Take a look at the 11-12th grade level of the Speaking and Listening strand relative to Presentation of Knowledge and Ideas:
Present claims, findings, and supporting evidence, conveying a clear and distinct perspective; alternative or opposing perspectives are addressed; organization, development, substance, and style are appropriate to task, purpose, and audience.
Make strategic use of digital media and/or visual displays in presentations to enhance understanding of findings, reasoning, and evidence, and to add elements of interest to engage the audience.
Adapt speech to a variety of contexts and tasks, demonstrating a command of formal English when indicated or appropriate.
So, I do still stand by my rationale and thus decision to incorporate the assignment in the course. However, I will alter it in this way, to include the following options, and extend the due date to accommodate the change:
- Participate in the original assignment by posting a video.
- Record and post a video in response to the new Google Classroom assignment, which I only will be able to view (if you can’t figure this out, you can email me a video).
- Type your poem into a Google Doc and share it on the Classroom assignment with a reflection discussing how it should be read aloud and why.
- Type your poem into a Google Doc and share it on the Classroom assignment with a reflection on your public speaking abilities, noting weaknesses / strengths / concerns / anxieties, etc., identifying one strategy or practice or exercise you will undertake in order to work on your speaking and presenting skills.
Either way, I hope you will recognize the value in the assignment and my rationale, and understand that you will encounter moments in your education – and I use this term broadly to include LIFE – where you will, in retrospect, realize you grew as a result of a challenge that was uncomfortable. Growth and change and progression only happen in the space between our zone of comfort and our zone of potential.
I spoke with this student as soon as I saw him next to ask him if he’d read my post and what he thought. He smiled shyly, shrugged his shoulders, laughed and said, “You’re soooo right. I hate that you’re so right!” He and I had had a great rapport prior, and we continued to have one for the rest of the year. And incidentally, he chose the original form of the assignment, recording and posting his video though he told me he made a zillion versions of it before finally “publishing” it. Most students chose the original format as well, though some chose the others, which was fine.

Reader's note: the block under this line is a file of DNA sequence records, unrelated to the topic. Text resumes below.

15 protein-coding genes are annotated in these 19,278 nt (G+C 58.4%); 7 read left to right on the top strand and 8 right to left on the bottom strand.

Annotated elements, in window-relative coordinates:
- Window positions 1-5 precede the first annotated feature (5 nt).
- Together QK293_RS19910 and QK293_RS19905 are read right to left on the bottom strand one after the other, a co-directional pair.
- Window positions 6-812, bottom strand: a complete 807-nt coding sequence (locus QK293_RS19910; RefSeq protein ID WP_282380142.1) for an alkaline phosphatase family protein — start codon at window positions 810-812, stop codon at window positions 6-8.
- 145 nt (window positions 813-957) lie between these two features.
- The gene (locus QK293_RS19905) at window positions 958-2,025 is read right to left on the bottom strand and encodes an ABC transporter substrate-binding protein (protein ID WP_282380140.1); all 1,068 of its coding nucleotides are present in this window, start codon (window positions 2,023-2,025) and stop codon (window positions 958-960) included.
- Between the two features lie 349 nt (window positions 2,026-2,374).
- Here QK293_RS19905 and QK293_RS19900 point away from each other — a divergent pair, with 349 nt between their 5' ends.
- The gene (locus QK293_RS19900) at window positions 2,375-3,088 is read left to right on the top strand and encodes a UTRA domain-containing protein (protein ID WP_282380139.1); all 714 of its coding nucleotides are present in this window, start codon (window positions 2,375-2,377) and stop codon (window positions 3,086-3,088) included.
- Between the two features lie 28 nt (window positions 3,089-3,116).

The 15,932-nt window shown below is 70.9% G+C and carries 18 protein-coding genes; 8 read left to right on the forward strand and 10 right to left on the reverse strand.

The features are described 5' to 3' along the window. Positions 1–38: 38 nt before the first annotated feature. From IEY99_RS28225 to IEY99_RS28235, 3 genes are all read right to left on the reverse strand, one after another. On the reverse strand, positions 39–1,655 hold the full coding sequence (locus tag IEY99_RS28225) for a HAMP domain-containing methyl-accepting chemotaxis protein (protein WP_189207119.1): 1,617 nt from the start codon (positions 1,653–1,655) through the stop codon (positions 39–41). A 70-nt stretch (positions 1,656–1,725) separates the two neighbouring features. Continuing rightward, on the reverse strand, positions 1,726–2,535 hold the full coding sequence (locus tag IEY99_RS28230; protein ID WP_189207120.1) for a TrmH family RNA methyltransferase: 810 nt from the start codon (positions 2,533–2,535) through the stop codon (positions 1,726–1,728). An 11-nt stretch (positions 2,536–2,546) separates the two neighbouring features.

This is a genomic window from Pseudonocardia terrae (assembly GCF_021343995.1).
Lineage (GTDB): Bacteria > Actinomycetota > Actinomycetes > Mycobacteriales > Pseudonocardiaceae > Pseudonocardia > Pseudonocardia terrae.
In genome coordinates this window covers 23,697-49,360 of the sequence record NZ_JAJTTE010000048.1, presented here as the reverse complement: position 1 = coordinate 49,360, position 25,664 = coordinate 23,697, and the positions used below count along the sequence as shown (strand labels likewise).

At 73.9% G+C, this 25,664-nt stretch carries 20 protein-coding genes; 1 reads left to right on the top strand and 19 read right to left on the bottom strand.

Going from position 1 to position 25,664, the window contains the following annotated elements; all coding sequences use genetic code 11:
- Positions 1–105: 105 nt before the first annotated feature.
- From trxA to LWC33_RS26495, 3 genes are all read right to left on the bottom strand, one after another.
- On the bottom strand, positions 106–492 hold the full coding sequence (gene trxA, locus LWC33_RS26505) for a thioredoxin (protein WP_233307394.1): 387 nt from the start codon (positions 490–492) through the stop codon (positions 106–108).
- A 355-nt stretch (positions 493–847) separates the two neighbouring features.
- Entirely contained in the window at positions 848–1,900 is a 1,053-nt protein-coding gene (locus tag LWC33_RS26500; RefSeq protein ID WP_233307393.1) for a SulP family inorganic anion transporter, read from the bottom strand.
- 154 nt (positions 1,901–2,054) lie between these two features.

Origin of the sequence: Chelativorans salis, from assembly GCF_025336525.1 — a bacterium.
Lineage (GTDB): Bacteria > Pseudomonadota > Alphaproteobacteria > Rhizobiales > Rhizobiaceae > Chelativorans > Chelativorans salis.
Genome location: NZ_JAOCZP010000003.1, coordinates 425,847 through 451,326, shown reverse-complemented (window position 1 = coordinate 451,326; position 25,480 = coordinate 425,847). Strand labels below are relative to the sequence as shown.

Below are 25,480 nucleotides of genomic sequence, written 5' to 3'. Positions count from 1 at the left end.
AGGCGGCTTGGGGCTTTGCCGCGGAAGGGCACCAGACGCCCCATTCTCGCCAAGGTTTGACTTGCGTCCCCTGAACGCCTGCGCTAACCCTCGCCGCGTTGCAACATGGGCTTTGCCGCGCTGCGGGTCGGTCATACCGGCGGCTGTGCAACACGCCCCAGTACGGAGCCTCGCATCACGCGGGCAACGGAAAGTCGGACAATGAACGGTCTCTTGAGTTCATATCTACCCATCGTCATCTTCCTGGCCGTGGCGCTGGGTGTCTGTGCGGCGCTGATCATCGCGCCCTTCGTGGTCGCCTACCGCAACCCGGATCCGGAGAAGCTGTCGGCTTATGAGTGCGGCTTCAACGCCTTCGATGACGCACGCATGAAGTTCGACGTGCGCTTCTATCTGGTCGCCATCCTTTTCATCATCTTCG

This student learned that he’s being seen daily no matter that he is self-conscious of his appearance. He came to admit that he certainly knew this consciously, but in his heart was wanting to be invisible anyway.
Regardless of what ultimately happens with this Supreme Court nomination, this week’s news provides us much to think about relative to how we present ourselves.
I hope none of us is invisible, and that we dedicate our teaching work to helping our students be comfortable being visible. Whether any of us chooses to step to a microphone to use our voices or not, we have to know we can be seen either way, and we are thus being judged – fairly or not – by others.
I believe it is my job to help my students cultivate an authentic, informed voice they can be proud to use.
If you are working explicitly to cultivate your students’ voices, I’d love to hear about it. Please email me at firstname.lastname@example.org.
Very powerful! As the high school kid who hated speaking in front of the class, this strategy would have worked well for me. Brava! ~J.H.